Today the city of Boston swells by two hundred and fifty thousand. Cobblestones and gas lamps and chowder halls strain under the weight. The impact sends the Charles sloshing. Harvard spats are splattered at the boathouse. Waves roll in on a breezeless day at the end of summer. It's warm out, but there's something crisp and cold lurking in the shade. A few of the leaves - just a few, bashfully - have already curled and turned.
And two hundred and fifty thousand college students sling cumbersome pieces of luggage and brown cardboard boxes and leather satchels and scuffed black shoulder bags that sport vintage indie button pins and denim backpacks and giant sturdy plastic bins with self sealing lids and totes and shoeboxes and garbage bags full of clothing and a laundry basket with a stereo balanced inside it and garment bags and duffels and carryons and rented moving trucks full of secondhand dented furniture and floral couches into dorm singles, doubles, triples, quads, clusters, suites, on-campus apartments, off-campus apartments, Allston houses, Beacon Hill ancien regime closets, Cambridge lofts, and Symphony stop brownstones.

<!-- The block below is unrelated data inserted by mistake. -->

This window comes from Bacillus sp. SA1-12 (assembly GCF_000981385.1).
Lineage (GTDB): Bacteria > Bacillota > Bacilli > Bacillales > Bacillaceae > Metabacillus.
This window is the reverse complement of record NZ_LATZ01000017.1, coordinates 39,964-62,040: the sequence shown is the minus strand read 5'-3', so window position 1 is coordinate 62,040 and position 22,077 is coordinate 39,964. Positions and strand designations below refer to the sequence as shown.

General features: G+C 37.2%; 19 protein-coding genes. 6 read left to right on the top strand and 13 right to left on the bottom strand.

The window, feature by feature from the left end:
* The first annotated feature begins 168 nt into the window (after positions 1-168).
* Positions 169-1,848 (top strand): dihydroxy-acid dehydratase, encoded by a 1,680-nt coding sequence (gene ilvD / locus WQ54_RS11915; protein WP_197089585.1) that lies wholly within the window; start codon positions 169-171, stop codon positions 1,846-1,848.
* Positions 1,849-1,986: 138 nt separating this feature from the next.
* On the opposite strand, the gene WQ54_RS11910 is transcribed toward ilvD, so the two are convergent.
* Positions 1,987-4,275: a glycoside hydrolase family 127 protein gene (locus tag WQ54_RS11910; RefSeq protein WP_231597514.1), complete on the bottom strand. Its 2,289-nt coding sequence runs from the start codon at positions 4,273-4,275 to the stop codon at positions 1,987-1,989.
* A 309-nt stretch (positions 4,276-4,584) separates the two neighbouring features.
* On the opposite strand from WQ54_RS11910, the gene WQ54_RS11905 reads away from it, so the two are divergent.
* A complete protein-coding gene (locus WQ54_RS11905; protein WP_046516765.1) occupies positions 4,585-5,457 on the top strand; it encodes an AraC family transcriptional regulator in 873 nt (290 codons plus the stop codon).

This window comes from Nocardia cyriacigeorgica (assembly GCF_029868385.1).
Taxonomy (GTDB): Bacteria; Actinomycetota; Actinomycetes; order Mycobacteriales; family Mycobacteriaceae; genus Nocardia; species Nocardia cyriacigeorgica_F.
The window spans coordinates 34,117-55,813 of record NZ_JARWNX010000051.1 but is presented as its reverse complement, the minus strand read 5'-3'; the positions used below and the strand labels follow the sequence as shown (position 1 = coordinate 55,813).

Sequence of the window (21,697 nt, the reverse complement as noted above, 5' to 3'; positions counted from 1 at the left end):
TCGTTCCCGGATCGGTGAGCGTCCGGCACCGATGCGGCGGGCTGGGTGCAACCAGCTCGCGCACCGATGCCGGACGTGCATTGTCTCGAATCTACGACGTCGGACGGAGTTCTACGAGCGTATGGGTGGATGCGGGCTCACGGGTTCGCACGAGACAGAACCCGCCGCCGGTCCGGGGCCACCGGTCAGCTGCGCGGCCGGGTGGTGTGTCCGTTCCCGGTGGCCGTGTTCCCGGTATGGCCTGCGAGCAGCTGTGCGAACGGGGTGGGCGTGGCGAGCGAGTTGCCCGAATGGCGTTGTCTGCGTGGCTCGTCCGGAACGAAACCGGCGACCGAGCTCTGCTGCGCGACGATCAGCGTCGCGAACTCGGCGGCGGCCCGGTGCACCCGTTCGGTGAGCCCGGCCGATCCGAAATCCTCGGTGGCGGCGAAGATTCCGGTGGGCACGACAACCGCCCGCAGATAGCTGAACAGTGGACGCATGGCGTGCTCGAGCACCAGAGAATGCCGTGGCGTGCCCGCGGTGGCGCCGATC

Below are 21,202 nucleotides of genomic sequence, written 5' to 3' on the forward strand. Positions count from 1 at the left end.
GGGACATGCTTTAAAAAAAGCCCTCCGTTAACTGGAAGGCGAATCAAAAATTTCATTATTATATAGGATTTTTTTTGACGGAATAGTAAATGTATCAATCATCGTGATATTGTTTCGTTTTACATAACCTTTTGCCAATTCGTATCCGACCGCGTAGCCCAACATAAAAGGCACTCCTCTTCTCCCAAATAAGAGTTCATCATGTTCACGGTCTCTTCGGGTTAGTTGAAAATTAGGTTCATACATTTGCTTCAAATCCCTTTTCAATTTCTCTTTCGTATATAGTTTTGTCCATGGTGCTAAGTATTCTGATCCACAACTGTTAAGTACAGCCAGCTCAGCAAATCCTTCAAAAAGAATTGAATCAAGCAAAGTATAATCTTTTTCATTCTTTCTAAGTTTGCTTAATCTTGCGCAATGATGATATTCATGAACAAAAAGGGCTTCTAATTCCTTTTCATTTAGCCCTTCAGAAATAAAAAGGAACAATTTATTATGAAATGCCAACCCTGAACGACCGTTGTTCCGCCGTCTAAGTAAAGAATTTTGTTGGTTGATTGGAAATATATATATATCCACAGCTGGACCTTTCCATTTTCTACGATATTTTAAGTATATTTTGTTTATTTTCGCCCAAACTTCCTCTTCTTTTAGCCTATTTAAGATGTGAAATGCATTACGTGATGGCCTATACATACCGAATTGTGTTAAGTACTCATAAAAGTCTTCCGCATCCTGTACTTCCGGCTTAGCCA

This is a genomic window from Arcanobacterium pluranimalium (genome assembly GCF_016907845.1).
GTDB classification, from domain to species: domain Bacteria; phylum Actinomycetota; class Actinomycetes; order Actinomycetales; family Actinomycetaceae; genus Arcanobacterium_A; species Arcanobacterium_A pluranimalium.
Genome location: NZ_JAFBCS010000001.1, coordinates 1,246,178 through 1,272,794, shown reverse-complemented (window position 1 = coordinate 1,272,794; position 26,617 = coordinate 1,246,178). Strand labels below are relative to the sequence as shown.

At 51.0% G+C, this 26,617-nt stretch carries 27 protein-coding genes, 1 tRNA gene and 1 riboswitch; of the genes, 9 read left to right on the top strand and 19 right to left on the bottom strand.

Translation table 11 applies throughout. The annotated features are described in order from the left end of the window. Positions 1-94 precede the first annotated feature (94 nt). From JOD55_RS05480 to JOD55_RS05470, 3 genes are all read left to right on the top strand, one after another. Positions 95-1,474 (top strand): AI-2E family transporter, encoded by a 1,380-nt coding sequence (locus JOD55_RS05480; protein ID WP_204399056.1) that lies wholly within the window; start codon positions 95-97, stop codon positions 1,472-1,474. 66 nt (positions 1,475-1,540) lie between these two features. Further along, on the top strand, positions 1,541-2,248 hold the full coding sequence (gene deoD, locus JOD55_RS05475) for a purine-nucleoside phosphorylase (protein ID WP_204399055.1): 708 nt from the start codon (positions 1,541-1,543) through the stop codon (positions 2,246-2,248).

U-Hauls and battered trucks and compacts stuffed to the gills double- and triple-park in little side streets, Allston & Brighton a congested mass of car exhaust, sweat, and new tenants cursing over the color the walls have been painted. Lines of mattress-strapped cars knot every major artery in the city, wind across the river into Cambridge, chokes the North End and the South, fills the tangle of streets to the brim. It looks like an evacuation and a home-coming. Everything a man needs to live is out on the curb - kitchen chairs, battered dressers, rotting couches, glassware, stereo speakers, ceiling fans, floor-length mirrors, gilt-framed photographs of Paris, one leather high heel, an empty keg of Coors Lite, a three-year supply of coriander and other exotic spices, umbrellas, portraits of the moon, bonzai trees, a red rubber ball.
The city bursts at the seams. Real Boston drowns itself in its pint glass and sighs. The New Year begins.